MARQUETTE, Mich.— A series of diverse presentations will highlight Northern Michigan University’s celebration of Women's History Month. The topics include a historical look at Ishpeming factory workers, reflections of a world-renowned ceramic sculptor and the personal journey of a children's rights activist. The full schedule follows: Phyllis Wong will give the first talk, “We Kept Our Town Going: An Oral History of the Gossard Girls,” at 2 p.m. Tuesday, March 16, in the Charcoal room of the University Center. Wong will share interviews and research on the women who made female undergarments at the H.W. Gossard factory in Ishpeming in the mid-1900s. Her talk will highlight the way working women enriched the social, economic and political fabric of Upper Peninsula communities. A few of the “Gossard Girls” will also attend the presentation. Anne Drew Potter, who was named the 2009 Emerging Artist by the National Council for Education in the Ceramic Arts, will spend a week at NMU creating a full-size sculpture from start to finish. Potter will also speak about her craft, which deals with the human psyche and her experience as a female entrepreneur. Her opening lecture is Wednesday, March 17, the night before she begins work on the sculpture, and her closing lecture is Thursday, March 25. Both are scheduled for 7 p.m. in West Science 2904B. She will also give pottery demonstrations from 1-4 p.m. March 19-24 in the Art and Design ceramics studio. Ruth Almen, U.P. regional director of the Alzheimer’s Association, will present “How the Church Ladies Taught Me to Be a Peace and Justice Advocate” at 6 p.m. Monday, March 29, in the Whitman commons. Almen will talk about the path she took to become an activist for children’s rights. Her journey blends her religious beliefs with her efforts to provide justice and stability for children and their families.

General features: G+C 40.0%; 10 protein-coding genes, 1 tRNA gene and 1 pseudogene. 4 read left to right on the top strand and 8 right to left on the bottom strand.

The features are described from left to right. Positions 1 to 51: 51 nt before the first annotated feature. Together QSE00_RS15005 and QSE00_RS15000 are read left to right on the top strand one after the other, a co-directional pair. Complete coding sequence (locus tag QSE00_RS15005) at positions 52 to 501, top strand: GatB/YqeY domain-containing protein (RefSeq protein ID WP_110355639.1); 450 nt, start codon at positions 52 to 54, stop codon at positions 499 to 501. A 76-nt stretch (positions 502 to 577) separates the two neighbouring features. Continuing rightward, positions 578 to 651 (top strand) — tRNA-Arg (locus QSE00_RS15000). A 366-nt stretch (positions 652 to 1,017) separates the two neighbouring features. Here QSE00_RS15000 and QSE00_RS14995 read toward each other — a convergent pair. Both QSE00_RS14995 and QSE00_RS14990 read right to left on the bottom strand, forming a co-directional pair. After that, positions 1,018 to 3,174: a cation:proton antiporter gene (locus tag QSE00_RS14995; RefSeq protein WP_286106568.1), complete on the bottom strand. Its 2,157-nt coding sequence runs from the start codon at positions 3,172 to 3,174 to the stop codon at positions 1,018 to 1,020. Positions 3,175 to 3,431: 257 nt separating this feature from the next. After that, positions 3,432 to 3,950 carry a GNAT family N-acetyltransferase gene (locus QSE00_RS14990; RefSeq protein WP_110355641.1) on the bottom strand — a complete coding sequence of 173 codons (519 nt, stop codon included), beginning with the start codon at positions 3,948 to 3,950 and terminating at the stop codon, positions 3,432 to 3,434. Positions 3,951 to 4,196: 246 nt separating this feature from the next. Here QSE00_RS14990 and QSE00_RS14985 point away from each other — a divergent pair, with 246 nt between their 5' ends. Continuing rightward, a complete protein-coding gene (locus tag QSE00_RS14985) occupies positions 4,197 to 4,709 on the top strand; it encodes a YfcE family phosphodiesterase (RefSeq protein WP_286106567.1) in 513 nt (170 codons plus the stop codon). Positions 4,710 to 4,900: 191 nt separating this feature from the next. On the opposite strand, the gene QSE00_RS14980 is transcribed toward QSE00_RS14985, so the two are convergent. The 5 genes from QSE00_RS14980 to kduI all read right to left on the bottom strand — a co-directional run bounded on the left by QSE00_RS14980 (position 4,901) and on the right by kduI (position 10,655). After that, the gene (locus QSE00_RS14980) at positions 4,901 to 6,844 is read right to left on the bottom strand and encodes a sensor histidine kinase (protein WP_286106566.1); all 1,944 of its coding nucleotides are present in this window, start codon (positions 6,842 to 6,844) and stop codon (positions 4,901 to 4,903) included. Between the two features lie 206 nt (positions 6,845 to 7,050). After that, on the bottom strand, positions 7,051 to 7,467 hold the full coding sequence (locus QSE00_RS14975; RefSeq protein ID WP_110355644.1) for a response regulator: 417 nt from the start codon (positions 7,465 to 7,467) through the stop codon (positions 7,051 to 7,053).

March 11, 2010